"Having the opportunity to talk to Secretary Raphael Lotilla about the study results is something I'll remember for the rest of my life," Alleman said. "It gave me the chance to talk to people outside of my peer group and to teach politicians about the science that will help them make better decisions for their country."

Alleman supports the CTTS' Fuels Performance Group by working on advanced and alternative liquid fuels, such as biodiesel and Fischer-Tropsch diesel, for buses, delivery trucks and other heavy duty vehicles. She came to NREL in 2000 after working as a research associate for the Colorado Institute for Fuels and High Altitude Research at the Colorado School of Mines (CSM). Alleman earned her bachelor's and master¹s degrees in chemistry at CSM.

"I always knew I'd pursue a technical career because my dad is an engineer, but I didn't plan to go into heavy duty engine research, that just happened," Alleman said. "However, I think it's a good fit because in fuels work my chemistry background is an important tool I use almost daily."

Looking ahead to 2006, Alleman will continue to monitor the Philippine biodiesel project as well as support DOE's Vehicle Technologies Fuels Technology subprogram on biodiesel related projects.

Alleman continues to serve as the principal investigator on a Cooperative Research and Development Agreement (CRADA) between the South Coast Air Quality Management District (SCAQMD) and NREL. Under the CRADA, she will look at ways to reduce emissions from transport refrigeration units (TRU) mounted on heavy duty diesel delivery vehicles. NREL has a long standing relationship with SCAQMD and Alleman is looking forward to continuing the good work the two organizations do.

"The partnership between NREL and SCAQMD, a regulatory agency, allows our organizations to leverage the strengths of each to achieve our common goals," Alleman said.

Submitted by DOE's National Renewable Energy Laboratory


Check out symmetry—the
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Fermilab and SLAC.


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Labs help Russian Federation open new nuclear security training center

Russian Federation Navy officials and security managers now have a new curriculum of courses and a new training center to assist them in providing stronger protection for the Russian navy's nuclear materials.

The upgraded security training, accomplished through Russian and U.S. efforts under the National Nuclear Security Administration's (NNSA) Material Protection Control and Accounting (MPC&A) Program, has involved work by employees from Lawrence Livermore and Oak Ridge National Laboratory.

Known as the Kola Technical and Training Center, the new facility represents a unique training complex for nuclear security professionals, established cooperatively by the Department of Energy, NNSA and the Russian Ministry of Defense.

“Our goal has been to work with the Russian Navy to assist them in developing an upgraded security infrastructure for protecting their weapons-grade materials,” said Livermore's Mary Elliott, the Kola training program lead.

“This is about international security. The NNSA has installed these systems to keep those who shouldn't have nuclear materials from obtaining them, but without regulations, procedures and training, the systems won't operate as designed,” Elliott added.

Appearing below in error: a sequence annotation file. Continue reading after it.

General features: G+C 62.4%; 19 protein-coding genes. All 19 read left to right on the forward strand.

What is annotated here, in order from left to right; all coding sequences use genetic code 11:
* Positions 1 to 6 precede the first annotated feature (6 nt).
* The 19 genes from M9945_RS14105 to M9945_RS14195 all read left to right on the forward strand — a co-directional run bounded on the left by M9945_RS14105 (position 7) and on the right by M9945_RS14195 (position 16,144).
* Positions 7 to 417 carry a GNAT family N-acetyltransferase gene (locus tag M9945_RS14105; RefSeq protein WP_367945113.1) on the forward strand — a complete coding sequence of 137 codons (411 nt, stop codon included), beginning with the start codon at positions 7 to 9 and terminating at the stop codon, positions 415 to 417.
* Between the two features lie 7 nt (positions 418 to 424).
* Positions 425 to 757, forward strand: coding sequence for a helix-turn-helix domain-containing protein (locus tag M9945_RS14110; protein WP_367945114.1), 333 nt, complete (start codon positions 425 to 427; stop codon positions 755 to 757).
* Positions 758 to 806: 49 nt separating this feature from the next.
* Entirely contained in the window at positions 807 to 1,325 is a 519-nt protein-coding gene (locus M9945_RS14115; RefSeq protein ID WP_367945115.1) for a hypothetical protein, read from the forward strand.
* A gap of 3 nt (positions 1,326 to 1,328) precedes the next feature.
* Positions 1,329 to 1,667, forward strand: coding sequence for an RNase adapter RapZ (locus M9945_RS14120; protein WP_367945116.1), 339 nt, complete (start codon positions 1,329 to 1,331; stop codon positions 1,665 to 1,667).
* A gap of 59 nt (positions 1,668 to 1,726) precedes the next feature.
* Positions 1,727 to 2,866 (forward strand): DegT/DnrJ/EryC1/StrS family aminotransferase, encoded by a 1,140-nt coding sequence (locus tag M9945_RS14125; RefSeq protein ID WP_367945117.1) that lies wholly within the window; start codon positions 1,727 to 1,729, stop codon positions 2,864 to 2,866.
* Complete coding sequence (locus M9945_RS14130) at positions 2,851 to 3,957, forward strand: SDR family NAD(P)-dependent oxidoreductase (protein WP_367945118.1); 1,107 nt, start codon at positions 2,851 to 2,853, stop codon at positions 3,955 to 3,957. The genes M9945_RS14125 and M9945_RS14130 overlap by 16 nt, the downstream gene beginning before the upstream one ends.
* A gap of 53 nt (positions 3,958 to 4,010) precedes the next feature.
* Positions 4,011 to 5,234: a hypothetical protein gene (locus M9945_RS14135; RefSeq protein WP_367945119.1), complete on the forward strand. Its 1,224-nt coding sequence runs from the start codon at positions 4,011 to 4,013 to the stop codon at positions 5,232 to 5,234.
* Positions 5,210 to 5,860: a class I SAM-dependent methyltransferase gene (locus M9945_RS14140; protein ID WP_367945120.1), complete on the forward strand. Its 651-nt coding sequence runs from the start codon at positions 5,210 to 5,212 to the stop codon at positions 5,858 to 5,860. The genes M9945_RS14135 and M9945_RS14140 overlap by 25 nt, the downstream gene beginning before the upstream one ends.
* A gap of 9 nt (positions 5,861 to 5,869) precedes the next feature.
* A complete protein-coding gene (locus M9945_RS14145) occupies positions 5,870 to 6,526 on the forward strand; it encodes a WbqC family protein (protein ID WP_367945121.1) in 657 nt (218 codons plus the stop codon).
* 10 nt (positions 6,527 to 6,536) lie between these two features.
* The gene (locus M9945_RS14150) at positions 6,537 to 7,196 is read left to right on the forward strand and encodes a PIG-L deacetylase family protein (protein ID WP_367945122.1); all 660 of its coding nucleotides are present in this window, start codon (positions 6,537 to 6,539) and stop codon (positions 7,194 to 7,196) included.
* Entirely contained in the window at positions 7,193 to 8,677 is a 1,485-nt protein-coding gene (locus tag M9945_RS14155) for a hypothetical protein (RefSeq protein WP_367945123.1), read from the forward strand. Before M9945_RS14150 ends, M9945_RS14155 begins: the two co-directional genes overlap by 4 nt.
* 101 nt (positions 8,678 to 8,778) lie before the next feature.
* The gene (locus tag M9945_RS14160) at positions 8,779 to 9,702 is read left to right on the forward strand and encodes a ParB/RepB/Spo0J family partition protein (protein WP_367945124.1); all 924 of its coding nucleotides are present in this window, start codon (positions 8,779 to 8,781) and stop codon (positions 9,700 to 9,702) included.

The latest chapter in the four-and-a-half year project working with the Russian Navy came Sept. 30 when Ambassador Linton Brooks, administrator of NNSA, and Russian leaders dedicated a new training center in northern Russia.

Located in Severomorsk, about 400 miles northeast of Moscow on the Barents Sea, the Kola Technical and Training Center will serve as a security training hub for the western third of Russia, including 11 Navy bases and sites.

About 400 Russian Navy security managers, system operators and others are expected to receive training on MPC&A security systems at the Kola center in fiscal year 2006 and at least 600 more annually in future years, Elliott said.

To date, about 30 courses have been developed to address security areas such as console operations, badging, access control, alarm systems, management training, and the design and maintenance of security systems. Ten more courses are due to be developed to complete the project.

Built with U.S. funds, the $9 million Kola Technical and Training Center has almost 30,000 square feet that includes space for offices, classrooms, conference rooms, and maintenance and testing workshop areas.

The Russian government acquired the land, cleared the building site, provided transportation and lodging for the construction workers, and supplied the training instructors.

Construction on the Kola center started in March 2003 and was completed in June 2005, with the Kurchatov Institute serving as the project's construction manager and Russian firms doing the building.

“The Russians are very proud of the center and of the courses that have been developed,” Elliott said. “The center is well built and it is a very appropriate building to serve as a training center.”

The training courses for the MPC&A program, developed by Russian firms with input from U.S. security specialists, have been offered since December 2001 at four interim locations in Russia. Those sites will now be consolidated into the Kola center.

Submitted by DOE's Lawrence Livermore
National Laboratory